Deferring, delaying or abandoning pre-parenthood dreams is often not a conscious decision. You probably won’t flinch as you rush past the tennis court, pass on open mike night, or pack away your art supplies. Reprioritizing and dropping “frivolous” pursuits seems the right thing to do since families, work and obligations require most of your time.
You may choke back the tiny but persistent tug at your heart, excuse your slightly quicker temper and ignore your dwindling patience. Hardly anyone connects the dots between neglecting themselves and negative consequences. Most will instead give an internal scolding and a firm reminder that family should be enough. Solo joys and passions can be revisited once children are older and careers on solid ground.
But, what if you embraced the fact that scheduling even a tiny amount of time with yourself could enhance your family life? What if you listened to the experts who say that smart parents who take time for their passions are in fact benefiting their children, spouse, pets, employer and households? If you can wrap your brain around this, your life can literally change to one that you love almost as much as you love your family.
Know that it’s OK to redefine yourself with additional adjectives. In addition to being a parent, spouse, employee, or caregiver, it’s entirely permissible to also define yourself as artistic, spiritual or brainy. Don’t let your dreams die because you think they are impractical. Know that filling your world with “have tos’, chokes out vital “want tos” and what automatically follows is monotonous desperation lived by a grumpy, even resentful parent. This is of course the exact opposite parent you want for your children.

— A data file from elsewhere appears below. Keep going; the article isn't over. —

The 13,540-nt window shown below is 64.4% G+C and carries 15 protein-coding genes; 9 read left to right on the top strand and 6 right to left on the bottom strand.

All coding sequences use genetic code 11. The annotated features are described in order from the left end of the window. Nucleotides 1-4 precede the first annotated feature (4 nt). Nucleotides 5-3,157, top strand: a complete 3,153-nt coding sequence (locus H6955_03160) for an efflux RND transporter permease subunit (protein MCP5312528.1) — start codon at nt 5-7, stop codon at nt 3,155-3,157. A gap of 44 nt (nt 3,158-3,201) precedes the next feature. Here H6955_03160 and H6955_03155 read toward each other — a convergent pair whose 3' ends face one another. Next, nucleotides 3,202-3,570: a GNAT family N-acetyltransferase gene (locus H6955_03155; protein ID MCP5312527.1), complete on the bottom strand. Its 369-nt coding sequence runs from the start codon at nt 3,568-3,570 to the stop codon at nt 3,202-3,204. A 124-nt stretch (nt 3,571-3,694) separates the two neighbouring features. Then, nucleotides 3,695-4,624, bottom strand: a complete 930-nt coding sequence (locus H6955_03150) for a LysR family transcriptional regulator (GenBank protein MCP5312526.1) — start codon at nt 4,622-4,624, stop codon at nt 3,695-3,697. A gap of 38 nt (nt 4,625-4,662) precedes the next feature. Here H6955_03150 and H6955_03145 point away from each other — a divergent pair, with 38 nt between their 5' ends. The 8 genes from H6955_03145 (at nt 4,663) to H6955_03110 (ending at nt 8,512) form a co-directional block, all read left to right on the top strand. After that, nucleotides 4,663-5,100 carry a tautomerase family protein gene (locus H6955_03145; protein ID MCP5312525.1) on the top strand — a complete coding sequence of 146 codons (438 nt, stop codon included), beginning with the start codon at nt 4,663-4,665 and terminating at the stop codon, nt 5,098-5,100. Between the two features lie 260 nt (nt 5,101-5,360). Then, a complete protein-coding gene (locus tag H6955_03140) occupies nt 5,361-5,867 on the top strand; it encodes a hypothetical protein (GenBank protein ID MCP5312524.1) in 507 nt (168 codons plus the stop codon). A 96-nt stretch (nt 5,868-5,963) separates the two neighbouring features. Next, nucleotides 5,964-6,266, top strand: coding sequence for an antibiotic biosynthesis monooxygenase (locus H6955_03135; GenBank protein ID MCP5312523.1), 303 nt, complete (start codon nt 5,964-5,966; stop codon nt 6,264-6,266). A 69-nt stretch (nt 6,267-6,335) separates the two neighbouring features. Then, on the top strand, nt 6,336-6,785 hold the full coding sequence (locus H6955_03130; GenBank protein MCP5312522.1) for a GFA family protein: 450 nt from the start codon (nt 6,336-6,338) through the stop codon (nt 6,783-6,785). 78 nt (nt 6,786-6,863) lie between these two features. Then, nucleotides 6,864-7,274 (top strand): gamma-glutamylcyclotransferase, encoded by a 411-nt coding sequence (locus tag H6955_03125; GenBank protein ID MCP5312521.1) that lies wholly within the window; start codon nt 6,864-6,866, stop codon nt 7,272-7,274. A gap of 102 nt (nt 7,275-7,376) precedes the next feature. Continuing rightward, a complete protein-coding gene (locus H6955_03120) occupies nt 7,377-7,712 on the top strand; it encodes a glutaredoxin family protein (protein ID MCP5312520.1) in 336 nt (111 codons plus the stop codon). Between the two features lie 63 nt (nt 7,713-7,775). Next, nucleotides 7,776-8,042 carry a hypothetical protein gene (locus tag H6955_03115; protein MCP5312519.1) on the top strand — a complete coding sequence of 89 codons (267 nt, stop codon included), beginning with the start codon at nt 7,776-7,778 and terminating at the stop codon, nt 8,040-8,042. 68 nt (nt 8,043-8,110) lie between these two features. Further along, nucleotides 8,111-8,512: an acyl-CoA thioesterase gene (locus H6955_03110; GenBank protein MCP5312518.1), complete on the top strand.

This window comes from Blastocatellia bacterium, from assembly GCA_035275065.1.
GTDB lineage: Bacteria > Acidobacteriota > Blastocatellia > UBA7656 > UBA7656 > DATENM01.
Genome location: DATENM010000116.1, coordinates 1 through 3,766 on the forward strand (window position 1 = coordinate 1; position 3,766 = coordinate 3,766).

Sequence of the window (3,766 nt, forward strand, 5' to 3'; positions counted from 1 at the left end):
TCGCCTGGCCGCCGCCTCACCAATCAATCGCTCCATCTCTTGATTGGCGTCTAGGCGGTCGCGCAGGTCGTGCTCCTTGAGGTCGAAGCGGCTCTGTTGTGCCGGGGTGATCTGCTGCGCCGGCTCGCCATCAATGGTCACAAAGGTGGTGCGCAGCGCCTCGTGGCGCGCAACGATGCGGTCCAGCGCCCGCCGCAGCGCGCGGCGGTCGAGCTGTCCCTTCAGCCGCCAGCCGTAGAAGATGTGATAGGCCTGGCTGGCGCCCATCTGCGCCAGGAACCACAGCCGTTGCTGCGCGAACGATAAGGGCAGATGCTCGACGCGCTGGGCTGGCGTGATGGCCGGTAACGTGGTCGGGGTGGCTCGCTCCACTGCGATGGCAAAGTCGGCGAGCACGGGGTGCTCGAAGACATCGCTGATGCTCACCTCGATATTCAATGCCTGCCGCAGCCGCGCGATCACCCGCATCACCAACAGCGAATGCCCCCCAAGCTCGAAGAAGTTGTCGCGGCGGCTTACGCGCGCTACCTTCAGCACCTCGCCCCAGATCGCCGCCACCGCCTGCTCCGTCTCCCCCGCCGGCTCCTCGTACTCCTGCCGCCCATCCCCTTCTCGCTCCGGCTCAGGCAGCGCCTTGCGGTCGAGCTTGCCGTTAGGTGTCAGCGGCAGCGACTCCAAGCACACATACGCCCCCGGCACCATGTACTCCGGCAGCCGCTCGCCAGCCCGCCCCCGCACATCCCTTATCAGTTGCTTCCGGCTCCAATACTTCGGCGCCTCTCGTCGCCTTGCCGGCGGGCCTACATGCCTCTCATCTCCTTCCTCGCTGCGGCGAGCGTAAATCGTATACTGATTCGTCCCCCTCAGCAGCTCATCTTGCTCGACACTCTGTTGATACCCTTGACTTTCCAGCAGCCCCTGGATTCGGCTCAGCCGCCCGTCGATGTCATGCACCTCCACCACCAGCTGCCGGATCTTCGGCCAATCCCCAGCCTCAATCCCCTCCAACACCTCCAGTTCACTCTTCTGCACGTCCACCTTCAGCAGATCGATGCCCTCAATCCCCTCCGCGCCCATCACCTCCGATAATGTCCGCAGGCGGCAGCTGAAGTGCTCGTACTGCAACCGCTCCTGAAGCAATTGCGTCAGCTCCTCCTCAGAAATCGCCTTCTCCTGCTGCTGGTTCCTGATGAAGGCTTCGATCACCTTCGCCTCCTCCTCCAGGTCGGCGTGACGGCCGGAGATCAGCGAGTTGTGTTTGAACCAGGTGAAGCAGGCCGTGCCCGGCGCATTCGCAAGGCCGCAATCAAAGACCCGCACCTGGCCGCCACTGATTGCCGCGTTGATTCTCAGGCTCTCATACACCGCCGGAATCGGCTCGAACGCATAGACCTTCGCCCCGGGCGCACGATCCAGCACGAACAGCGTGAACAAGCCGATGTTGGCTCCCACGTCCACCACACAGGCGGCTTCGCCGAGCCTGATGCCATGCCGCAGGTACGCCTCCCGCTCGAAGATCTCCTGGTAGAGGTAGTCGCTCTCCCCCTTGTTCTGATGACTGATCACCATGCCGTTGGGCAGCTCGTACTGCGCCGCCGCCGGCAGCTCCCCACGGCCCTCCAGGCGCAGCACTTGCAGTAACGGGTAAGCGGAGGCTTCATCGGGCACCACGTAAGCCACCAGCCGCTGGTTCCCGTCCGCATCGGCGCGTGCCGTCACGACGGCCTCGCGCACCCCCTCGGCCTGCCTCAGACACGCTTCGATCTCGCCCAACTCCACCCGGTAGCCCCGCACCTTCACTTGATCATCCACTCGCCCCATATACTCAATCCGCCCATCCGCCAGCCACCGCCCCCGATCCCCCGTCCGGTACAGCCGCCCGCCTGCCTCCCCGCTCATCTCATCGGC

Once you’ve given yourself permission to admit that hobbies and passions are missing from your life, take small steps to incorporate fun into everyday, knowing that doing so is immensely beneficial to your well-being and happiness which will pay huge dividends to those you love. When thoughts of “I should be using this time for something productive” start to invade your head, gently reassure that your dream activity does have a purpose — namely, to give you happiness, which will buoy you as you tackle everyday tasks, from preparing dinner to leading a meeting at work.
Finally, the happy person who is living their dreams and enjoying their hobbies is going to be the upbeat, loving, and fulfilled parent we all want for our children.
Source by Sandy Dean